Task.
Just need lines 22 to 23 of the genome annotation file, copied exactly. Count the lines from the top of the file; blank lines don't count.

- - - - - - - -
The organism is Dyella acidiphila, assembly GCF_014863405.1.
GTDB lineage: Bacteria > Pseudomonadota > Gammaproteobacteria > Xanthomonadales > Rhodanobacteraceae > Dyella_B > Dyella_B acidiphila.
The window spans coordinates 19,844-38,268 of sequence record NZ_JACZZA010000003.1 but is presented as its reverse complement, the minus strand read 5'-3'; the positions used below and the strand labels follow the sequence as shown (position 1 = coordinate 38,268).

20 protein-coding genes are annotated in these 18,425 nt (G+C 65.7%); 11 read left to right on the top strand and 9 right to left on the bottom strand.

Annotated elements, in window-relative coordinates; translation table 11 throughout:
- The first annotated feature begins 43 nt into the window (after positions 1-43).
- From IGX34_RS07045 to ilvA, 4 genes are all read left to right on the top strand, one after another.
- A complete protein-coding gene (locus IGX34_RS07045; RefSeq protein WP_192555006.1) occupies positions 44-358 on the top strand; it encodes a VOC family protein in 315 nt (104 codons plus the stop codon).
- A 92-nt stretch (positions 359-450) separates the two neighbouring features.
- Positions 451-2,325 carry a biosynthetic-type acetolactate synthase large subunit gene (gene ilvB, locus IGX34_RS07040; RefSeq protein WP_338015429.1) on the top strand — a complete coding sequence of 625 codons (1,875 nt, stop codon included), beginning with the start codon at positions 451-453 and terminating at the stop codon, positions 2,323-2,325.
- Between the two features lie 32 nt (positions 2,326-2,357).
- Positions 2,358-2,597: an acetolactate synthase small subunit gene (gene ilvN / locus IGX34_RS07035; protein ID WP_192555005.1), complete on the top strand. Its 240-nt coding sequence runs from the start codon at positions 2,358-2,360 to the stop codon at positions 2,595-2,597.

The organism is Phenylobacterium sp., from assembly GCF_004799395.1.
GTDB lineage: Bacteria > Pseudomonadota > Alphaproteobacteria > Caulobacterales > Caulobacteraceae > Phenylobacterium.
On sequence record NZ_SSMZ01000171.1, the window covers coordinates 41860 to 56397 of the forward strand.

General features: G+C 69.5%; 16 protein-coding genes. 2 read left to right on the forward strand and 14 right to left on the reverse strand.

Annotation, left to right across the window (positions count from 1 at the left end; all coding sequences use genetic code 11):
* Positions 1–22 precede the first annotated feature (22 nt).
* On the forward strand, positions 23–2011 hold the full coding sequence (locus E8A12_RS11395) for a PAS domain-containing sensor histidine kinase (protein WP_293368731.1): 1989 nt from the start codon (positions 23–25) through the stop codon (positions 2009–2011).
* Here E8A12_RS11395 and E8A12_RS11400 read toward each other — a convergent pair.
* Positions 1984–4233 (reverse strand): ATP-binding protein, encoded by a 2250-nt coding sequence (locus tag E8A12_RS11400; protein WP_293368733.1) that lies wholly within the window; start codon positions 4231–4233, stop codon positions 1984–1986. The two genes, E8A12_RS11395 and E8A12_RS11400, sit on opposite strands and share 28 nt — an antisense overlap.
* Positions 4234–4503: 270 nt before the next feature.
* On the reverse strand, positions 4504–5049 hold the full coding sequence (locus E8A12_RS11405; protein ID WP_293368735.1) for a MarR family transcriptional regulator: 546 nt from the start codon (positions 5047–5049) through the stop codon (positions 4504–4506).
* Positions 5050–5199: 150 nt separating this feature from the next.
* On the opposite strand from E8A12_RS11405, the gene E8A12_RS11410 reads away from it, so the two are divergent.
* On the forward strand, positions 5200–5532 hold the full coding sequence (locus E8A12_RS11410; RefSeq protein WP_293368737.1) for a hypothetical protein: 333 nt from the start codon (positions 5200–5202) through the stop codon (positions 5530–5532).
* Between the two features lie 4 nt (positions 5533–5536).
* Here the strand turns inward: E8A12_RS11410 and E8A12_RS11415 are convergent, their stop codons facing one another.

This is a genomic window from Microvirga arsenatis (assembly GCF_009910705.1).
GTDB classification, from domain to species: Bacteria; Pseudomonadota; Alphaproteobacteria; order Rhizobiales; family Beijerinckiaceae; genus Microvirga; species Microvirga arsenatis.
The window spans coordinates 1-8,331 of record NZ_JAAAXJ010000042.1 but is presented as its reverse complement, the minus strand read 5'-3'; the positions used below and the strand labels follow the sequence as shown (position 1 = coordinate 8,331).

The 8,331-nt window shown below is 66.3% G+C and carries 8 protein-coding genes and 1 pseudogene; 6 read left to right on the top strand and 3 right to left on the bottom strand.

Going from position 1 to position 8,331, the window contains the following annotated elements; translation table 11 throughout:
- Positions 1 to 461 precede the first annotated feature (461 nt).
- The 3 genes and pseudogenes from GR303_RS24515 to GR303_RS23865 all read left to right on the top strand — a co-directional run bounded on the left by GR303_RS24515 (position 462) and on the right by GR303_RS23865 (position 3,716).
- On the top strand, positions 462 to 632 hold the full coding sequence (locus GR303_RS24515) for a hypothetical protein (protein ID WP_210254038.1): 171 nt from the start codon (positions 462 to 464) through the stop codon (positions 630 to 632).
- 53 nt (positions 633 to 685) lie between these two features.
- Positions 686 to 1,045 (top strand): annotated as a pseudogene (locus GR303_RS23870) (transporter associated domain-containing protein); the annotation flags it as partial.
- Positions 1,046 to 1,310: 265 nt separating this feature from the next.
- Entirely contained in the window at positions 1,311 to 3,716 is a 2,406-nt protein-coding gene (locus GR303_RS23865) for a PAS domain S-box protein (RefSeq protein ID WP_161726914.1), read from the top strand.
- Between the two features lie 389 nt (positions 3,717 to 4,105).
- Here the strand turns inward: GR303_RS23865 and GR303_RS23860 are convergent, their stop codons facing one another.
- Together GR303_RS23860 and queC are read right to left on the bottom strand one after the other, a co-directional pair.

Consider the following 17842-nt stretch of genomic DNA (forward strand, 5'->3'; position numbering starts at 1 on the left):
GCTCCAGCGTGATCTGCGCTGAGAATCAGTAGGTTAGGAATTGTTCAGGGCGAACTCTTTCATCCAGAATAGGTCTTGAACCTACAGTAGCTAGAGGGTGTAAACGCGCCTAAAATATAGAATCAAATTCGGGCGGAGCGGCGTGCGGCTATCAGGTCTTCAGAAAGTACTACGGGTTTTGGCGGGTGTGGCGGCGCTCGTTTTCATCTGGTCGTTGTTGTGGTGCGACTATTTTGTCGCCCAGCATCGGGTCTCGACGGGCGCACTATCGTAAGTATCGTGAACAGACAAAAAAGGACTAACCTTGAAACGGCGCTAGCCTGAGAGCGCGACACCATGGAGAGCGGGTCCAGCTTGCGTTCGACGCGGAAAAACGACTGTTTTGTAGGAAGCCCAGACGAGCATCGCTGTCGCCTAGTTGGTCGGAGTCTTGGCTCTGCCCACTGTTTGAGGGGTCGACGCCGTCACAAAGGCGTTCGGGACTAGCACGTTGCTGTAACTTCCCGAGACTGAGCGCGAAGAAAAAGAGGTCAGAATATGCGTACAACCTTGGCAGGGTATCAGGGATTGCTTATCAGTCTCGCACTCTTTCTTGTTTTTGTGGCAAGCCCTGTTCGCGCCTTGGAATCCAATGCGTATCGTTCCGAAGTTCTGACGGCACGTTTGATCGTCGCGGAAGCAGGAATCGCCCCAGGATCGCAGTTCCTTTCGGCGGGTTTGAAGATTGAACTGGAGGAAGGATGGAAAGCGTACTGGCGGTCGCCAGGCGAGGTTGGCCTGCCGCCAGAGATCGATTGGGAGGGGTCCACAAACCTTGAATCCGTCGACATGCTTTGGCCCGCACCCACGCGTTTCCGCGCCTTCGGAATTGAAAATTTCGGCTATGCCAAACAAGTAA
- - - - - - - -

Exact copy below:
* Positions 4234–4503: 270 nt before the next feature.
* On the reverse strand, positions 4504–5049 hold the full coding sequence (locus E8A12_RS11405; protein ID WP_293368735.1) for a MarR family transcriptional regulator: 546 nt from the start codon (positions 5047–5049) through the stop codon (positions 4504–4506).